Though America caught bossa fever in 1964, thanks in large part to the mammoth popularity of the Stan Getz and João Gilberto union Getz/Gilberto, the Brazilian birth of the bossa nova dates to 1958. Three years ago, to salute its 50th birthday, Spanish actress/singer Carmen Cuesta teamed with her husband, celebrated guitarist Chuck Loeb, for a series of bossa-fueled concerts. Now Cuesta and Loeb have assembled nine bossa classics, plus two original compositions, for Mi Bossa Nova. It’s tempting to suggest that Cuesta’s clear, pure sound recalls Astrid Gilberto. There are, on certain tracks, hints of Gilberto’s delicacy and introspection. But Cuesta’s voice is far more authoritative and more widely emotive. Where Gilberto colored solely with pastels, Cuesta employs a far wider, richly hued palette.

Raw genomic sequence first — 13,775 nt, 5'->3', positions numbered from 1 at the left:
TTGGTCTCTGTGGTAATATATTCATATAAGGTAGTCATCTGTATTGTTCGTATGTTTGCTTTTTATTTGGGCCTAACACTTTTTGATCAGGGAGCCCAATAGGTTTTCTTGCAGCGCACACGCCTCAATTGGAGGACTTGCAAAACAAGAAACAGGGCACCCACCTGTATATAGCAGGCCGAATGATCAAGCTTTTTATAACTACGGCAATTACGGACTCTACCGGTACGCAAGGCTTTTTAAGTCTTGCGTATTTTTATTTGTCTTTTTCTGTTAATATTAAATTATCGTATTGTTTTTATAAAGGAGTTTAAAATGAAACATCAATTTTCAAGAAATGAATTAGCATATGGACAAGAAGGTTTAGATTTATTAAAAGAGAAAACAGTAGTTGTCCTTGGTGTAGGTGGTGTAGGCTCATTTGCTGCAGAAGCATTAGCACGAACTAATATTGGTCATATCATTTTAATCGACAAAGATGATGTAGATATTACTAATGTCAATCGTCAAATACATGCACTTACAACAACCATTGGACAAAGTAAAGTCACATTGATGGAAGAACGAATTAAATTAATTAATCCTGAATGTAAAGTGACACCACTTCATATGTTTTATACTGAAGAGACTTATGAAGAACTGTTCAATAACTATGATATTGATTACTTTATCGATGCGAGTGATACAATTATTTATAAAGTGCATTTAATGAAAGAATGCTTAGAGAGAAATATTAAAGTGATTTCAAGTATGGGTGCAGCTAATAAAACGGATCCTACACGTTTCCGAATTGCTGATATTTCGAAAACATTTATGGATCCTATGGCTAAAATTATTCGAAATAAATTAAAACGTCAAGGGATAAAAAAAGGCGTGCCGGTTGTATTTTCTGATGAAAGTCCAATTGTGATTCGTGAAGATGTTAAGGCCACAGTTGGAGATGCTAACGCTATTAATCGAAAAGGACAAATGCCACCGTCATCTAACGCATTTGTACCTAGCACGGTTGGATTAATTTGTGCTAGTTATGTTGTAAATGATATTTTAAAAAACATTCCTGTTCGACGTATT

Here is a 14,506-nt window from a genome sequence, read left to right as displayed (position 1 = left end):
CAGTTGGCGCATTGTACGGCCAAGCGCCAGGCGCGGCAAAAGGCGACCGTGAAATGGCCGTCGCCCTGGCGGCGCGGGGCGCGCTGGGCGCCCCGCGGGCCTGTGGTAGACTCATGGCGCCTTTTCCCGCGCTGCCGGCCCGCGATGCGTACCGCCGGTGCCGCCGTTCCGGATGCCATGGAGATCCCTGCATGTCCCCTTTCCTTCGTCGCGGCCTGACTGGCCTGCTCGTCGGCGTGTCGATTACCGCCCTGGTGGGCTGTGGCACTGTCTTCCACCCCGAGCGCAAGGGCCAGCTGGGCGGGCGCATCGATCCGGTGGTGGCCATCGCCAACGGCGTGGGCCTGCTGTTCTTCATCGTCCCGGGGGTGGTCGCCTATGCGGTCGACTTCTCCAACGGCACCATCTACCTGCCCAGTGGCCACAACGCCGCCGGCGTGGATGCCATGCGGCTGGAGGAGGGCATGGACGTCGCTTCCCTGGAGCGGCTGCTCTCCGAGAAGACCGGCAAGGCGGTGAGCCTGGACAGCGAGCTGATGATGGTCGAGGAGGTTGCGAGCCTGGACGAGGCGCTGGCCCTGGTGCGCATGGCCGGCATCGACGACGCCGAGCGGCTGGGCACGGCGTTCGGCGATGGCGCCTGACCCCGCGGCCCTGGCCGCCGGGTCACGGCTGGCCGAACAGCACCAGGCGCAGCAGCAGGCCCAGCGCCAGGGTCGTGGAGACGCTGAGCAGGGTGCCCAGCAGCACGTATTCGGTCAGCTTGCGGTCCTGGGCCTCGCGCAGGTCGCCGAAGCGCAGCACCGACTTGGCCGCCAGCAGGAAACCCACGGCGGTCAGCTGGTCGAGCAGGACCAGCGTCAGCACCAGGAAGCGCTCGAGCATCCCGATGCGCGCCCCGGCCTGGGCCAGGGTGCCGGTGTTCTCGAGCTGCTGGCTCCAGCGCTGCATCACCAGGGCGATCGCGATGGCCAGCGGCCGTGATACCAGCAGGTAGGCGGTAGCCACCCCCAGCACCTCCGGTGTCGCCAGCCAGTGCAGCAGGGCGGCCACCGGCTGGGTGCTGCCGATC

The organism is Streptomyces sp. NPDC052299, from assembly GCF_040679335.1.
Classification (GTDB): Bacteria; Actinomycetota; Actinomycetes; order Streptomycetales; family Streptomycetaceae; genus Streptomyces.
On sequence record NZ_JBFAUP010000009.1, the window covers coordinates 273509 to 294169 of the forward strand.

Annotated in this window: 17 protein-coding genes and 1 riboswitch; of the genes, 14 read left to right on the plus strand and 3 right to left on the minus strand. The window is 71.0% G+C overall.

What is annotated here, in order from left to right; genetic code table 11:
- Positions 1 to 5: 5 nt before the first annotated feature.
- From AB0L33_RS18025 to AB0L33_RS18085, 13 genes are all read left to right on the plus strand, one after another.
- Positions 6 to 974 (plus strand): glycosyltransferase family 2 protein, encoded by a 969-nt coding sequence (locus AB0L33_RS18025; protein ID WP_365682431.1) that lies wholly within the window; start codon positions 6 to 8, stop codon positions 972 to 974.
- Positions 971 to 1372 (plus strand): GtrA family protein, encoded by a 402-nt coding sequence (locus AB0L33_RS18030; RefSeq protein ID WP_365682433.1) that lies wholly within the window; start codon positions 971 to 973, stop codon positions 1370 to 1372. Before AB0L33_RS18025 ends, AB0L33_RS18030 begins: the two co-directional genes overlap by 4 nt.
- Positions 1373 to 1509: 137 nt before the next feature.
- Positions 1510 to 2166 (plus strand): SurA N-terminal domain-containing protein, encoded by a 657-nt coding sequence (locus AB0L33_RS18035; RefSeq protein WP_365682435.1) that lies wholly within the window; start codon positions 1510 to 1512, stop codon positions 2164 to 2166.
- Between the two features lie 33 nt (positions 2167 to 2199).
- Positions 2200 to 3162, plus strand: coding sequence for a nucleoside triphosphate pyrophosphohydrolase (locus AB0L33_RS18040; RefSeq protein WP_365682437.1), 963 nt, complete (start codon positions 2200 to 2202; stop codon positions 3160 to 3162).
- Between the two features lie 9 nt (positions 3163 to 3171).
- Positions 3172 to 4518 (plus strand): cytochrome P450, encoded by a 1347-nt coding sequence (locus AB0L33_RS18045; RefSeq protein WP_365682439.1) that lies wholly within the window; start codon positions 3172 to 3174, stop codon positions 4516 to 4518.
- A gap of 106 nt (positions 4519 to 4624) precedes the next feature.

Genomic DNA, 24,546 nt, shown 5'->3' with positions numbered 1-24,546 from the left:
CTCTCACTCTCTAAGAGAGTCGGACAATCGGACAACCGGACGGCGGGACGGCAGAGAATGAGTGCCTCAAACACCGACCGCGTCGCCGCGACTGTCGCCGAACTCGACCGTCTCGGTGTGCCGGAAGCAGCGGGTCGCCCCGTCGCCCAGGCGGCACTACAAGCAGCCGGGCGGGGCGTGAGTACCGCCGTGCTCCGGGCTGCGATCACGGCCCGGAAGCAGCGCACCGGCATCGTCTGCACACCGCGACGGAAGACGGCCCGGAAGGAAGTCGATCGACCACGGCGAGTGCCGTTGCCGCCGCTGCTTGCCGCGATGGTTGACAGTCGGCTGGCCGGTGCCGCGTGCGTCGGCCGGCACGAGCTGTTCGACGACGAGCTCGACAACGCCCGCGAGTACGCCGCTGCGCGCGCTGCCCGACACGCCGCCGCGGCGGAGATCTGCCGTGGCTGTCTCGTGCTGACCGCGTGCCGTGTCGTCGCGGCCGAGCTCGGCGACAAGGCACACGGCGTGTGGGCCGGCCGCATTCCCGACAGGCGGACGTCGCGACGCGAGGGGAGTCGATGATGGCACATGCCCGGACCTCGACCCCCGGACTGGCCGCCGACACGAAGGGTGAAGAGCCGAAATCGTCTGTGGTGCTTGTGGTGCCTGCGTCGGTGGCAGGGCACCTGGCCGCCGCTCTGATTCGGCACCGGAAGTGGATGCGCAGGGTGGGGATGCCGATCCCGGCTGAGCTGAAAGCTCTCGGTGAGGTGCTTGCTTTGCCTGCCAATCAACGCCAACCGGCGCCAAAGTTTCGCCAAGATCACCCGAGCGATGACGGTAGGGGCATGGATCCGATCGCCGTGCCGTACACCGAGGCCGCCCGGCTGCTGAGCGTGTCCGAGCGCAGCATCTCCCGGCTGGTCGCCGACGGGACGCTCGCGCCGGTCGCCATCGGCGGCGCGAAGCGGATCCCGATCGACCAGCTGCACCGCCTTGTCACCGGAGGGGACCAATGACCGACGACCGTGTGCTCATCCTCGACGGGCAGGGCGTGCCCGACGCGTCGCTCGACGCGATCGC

Unlike so many of the bossa tributes that poured forth around the time of that golden anniversary, Mi Bossa Nova truly captures the essence of Getz/Gilberto, fully reflecting its tranquil, self-possessed magnificence. The similarity of spirit is understandable. Yes, back in the day, Getz/Gilberto made Cuesta fall in love with the bossa nova, as it did millions of other listeners. But Cuesta got closer than most to both the music and its master. In 1979, Loeb was appearing In Madrid with Getz, and Cuesta insisted on carving out time from her frantic performance schedule to hear the legendary saxophonist. After the show, she met Loeb and there was an immediate attraction. As their relationship deepened, her propinquity to Getz increased, as did her appreciation of his musicianship. Six months later, Cuesta and Loeb were married in New York. Getz served as best man.